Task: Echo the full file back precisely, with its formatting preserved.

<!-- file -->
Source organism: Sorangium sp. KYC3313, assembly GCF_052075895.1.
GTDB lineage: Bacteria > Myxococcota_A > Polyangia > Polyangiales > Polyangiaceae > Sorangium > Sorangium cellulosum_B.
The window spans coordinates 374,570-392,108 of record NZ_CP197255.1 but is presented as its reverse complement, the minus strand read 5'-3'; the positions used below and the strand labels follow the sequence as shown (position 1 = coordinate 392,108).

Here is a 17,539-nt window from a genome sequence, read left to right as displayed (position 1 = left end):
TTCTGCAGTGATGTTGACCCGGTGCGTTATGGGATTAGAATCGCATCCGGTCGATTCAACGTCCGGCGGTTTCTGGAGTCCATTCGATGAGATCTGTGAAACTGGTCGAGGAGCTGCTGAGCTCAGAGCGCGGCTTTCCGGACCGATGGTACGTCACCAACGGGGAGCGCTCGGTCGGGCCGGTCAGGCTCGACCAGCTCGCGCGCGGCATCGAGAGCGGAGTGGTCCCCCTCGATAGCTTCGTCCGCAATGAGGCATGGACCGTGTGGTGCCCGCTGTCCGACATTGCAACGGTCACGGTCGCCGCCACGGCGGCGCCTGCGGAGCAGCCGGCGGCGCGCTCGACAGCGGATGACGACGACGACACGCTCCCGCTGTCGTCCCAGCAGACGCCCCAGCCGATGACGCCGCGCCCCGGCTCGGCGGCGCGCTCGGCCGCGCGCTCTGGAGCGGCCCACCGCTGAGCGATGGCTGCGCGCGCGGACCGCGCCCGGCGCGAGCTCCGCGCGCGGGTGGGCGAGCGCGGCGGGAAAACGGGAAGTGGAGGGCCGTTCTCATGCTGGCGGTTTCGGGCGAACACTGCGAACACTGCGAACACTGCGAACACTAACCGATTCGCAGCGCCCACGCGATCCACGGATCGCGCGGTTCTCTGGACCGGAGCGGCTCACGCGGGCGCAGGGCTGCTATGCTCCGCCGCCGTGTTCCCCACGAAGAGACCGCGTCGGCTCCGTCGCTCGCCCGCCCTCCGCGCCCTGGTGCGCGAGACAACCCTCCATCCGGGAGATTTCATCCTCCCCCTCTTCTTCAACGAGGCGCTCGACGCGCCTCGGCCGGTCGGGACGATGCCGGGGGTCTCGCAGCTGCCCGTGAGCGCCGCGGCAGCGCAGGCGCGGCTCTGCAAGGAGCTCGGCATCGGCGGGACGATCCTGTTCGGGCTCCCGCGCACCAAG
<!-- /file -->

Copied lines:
Source organism: Sorangium sp. KYC3313, assembly GCF_052075895.1.
GTDB lineage: Bacteria > Myxococcota_A > Polyangia > Polyangiales > Polyangiaceae > Sorangium > Sorangium cellulosum_B.
The window spans coordinates 374,570-392,108 of record NZ_CP197255.1 but is presented as its reverse complement, the minus strand read 5'-3'; the positions used below and the strand labels follow the sequence as shown (position 1 = coordinate 392,108).

Here is a 17,539-nt window from a genome sequence, read left to right as displayed (position 1 = left end):
TTCTGCAGTGATGTTGACCCGGTGCGTTATGGGATTAGAATCGCATCCGGTCGATTCAACGTCCGGCGGTTTCTGGAGTCCATTCGATGAGATCTGTGAAACTGGTCGAGGAGCTGCTGAGCTCAGAGCGCGGCTTTCCGGACCGATGGTACGTCACCAACGGGGAGCGCTCGGTCGGGCCGGTCAGGCTCGACCAGCTCGCGCGCGGCATCGAGAGCGGAGTGGTCCCCCTCGATAGCTTCGTCCGCAATGAGGCATGGACCGTGTGGTGCCCGCTGTCCGACATTGCAACGGTCACGGTCGCCGCCACGGCGGCGCCTGCGGAGCAGCCGGCGGCGCGCTCGACAGCGGATGACGACGACGACACGCTCCCGCTGTCGTCCCAGCAGACGCCCCAGCCGATGACGCCGCGCCCCGGCTCGGCGGCGCGCTCGGCCGCGCGCTCTGGAGCGGCCCACCGCTGAGCGATGGCTGCGCGCGCGGACCGCGCCCGGCGCGAGCTCCGCGCGCGGGTGGGCGAGCGCGGCGGGAAAACGGGAAGTGGAGGGCCGTTCTCATGCTGGCGGTTTCGGGCGAACACTGCGAACACTGCGAACACTGCGAACACTAACCGATTCGCAGCGCCCACGCGATCCACGGATCGCGCGGTTCTCTGGACCGGAGCGGCTCACGCGGGCGCAGGGCTGCTATGCTCCGCCGCCGTGTTCCCCACGAAGAGACCGCGTCGGCTCCGTCGCTCGCCCGCCCTCCGCGCCCTGGTGCGCGAGACAACCCTCCATCCGGGAGATTTCATCCTCCCCCTCTTCTTCAACGAGGCGCTCGACGCGCCTCGGCCGGTCGGGACGATGCCGGGGGTCTCGCAGCTGCCCGTGAGCGCCGCGGCAGCGCAGGCGCGGCTCTGCAAGGAGCTCGGCATCGGCGGGACGATCCTGTTCGGGCTCCCGCGCACCAAG